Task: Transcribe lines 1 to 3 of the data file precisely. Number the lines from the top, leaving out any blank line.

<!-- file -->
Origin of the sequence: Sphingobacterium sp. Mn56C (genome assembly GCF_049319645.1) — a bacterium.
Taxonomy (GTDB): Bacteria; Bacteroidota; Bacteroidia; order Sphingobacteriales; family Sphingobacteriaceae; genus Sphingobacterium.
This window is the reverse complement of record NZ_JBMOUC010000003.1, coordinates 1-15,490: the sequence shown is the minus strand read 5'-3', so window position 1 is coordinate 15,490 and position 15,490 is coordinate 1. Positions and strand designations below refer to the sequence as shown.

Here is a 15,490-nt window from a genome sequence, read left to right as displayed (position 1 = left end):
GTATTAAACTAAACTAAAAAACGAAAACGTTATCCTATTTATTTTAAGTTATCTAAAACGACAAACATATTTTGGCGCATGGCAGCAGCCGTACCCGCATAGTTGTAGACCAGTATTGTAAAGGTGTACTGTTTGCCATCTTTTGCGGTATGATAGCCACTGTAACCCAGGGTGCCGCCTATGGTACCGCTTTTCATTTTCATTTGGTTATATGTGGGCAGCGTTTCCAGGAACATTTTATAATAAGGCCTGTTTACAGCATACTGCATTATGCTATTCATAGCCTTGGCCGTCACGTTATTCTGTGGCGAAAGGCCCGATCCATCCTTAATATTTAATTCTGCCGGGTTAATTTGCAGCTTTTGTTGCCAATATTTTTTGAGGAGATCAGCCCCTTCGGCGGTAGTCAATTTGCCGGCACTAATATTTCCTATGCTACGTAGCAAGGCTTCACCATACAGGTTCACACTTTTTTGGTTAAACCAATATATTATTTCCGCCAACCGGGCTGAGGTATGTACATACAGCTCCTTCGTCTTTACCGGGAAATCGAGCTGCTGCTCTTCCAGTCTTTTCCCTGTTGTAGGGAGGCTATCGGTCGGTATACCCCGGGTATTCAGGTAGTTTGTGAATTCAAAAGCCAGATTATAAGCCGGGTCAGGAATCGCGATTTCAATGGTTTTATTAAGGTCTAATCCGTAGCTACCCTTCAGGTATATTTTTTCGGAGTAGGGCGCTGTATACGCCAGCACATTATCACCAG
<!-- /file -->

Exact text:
Origin of the sequence: Sphingobacterium sp. Mn56C (genome assembly GCF_049319645.1) — a bacterium.
Taxonomy (GTDB): Bacteria; Bacteroidota; Bacteroidia; order Sphingobacteriales; family Sphingobacteriaceae; genus Sphingobacterium.
This window is the reverse complement of record NZ_JBMOUC010000003.1, coordinates 1-15,490: the sequence shown is the minus strand read 5'-3', so window position 1 is coordinate 15,490 and position 15,490 is coordinate 1. Positions and strand designations below refer to the sequence as shown.